Wed Jan 10 20:24:04 GMT 2007
Two groups committed to the business adoption of
Linux are merging to streamline operations and represent Linux versus
its challengers with one voice.
The Open Source Development Labs in Beaverton, Ore., will combine with
the Free Standards Group in San Francisco to form The Linux Foundation.
The two six-year old groups shared overlapping memberships of corporate
sponsors and overlapping goals, said Jim Zemlin, executive director of
the new foundation.
"We will be a vendor neutral organization capable of responding to
competitors' attacks and FUD," said Zemlin in an interview Friday 19
Jan. He is the former executive director of the Free Standards Group.
The merger still needs to be ratified by the members of the two groups,
which is expected to be completed in early February.
While the foundation will continue the activities of both groups, the
merger also represents some continued paring down and refocusing of
goals. First and foremost, said Zemlin, will be the continued
independent employment of
Linus Torvalds and other Linux kernel maintainers.
"We will provide a safe haven for key developers," Zemlin said, citing
Linux package maintainer Stephen Hemminger as well as Torvalds. Andrew
Morton, sometimes referred to as Torvalds' righthand man as a kernel
maintainer, left a job sponsored by the Open Source Development Labs in
August to continue his Linux work at Google.
Torvalds, Hemminger and other kernel developers were previously
supported by OSDL. In December the group announced that it was cutting
nine of 28 staff members and turning operations over to its Chief
Financial Officer Mike Temple. At the time, OSDL CEO Stuart Cohen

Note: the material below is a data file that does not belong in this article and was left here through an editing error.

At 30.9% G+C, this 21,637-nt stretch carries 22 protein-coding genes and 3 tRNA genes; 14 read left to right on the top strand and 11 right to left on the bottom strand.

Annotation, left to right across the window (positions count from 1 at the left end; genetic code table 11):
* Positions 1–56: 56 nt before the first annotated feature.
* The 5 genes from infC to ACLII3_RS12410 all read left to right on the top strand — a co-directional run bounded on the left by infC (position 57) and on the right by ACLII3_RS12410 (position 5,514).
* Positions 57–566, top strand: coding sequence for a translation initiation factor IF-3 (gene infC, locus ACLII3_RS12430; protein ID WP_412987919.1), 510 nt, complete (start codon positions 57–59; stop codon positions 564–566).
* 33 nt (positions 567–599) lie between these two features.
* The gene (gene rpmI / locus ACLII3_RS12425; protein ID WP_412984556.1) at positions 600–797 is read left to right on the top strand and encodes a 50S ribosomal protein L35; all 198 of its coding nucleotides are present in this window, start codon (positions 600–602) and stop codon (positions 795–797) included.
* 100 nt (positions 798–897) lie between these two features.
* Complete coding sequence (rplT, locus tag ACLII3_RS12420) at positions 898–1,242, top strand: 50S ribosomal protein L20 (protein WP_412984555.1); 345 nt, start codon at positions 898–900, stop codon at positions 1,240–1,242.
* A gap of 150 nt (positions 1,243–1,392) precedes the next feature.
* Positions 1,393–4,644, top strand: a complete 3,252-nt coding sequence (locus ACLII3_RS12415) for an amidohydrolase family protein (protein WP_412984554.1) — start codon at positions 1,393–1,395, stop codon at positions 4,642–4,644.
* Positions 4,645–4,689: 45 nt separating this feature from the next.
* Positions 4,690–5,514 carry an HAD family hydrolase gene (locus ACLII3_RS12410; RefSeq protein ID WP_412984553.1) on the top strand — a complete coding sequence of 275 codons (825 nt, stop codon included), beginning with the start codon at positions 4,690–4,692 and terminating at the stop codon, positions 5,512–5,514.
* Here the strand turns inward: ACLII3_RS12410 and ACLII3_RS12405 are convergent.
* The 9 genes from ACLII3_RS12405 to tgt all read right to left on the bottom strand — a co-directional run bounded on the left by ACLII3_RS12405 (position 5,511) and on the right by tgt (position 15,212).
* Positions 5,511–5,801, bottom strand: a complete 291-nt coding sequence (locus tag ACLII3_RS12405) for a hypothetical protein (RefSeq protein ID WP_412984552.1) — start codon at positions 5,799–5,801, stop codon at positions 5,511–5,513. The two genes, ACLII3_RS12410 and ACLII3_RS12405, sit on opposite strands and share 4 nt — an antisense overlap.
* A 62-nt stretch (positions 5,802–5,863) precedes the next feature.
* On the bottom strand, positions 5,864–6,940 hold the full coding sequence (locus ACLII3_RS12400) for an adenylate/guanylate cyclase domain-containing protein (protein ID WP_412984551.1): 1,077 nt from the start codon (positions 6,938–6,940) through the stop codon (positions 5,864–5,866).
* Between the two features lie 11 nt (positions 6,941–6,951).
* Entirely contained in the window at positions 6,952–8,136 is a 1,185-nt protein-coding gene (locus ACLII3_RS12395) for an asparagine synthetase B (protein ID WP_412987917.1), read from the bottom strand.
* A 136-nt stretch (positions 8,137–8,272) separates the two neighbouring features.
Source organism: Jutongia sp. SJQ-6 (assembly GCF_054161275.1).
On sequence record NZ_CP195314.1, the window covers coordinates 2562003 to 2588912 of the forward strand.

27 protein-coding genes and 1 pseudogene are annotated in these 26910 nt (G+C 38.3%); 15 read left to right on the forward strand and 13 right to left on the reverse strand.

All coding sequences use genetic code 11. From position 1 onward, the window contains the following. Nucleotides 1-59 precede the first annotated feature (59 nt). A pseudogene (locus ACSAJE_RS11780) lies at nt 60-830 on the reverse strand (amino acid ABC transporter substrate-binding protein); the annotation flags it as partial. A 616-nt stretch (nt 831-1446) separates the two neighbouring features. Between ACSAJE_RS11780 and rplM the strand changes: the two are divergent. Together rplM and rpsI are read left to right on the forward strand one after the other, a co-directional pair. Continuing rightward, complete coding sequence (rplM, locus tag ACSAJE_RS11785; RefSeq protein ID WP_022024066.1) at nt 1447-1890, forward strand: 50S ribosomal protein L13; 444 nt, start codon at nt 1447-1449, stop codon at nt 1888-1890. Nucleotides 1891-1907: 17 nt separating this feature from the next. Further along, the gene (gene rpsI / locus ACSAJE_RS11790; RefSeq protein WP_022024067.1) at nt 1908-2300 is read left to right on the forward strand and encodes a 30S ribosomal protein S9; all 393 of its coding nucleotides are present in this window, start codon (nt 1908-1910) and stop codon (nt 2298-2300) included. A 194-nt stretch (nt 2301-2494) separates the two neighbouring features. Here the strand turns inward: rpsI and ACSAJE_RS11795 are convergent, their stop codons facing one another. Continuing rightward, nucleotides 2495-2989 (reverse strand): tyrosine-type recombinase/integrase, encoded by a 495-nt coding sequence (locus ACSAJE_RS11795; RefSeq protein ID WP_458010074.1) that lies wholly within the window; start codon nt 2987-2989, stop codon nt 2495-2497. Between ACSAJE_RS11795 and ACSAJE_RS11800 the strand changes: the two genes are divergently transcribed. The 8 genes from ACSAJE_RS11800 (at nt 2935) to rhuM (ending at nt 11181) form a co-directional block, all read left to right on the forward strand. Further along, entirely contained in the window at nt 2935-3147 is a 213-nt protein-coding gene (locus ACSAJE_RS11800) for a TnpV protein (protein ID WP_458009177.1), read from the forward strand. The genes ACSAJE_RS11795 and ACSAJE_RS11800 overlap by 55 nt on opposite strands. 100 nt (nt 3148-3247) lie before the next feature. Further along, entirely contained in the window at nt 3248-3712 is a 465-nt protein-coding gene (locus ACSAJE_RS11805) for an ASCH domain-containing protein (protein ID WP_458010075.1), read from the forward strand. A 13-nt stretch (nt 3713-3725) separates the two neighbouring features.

resigned to pursue other opportunities.
Both groups depended on corporate sponsors for their annual budgets.
Key backers of The Linux Foundation include HP, IBM, Intel, Novell and
Oracle. The group will have 70 vendor sponsors in all. Other members
include Fujitsu, Hitachi and NEC.
Zemlin said the foundation will continue to supply the Linux Standard
Base, an agreed upon set of system functionality that is supported by
major Linux distributions. Keeping the Linux core functionality
following a standard allows developers to produce applications that will
run with different versions of Linux without modifications. The
foundation will also provide the Linux Developer Network, which provides
information and specifications on the services and interfaces that work
The foundation will manage the Linux trademark and provide legal
services, including the Open Source As Prior Art project to defend
against patent challenges and the Patent Commons, where companies may
contribute their patents to be used in defense of Linux.
"Microsoft spends a lot of money protecting its Windows platform. We're
going to do the same thing," Zemlin said.
More information about the sounder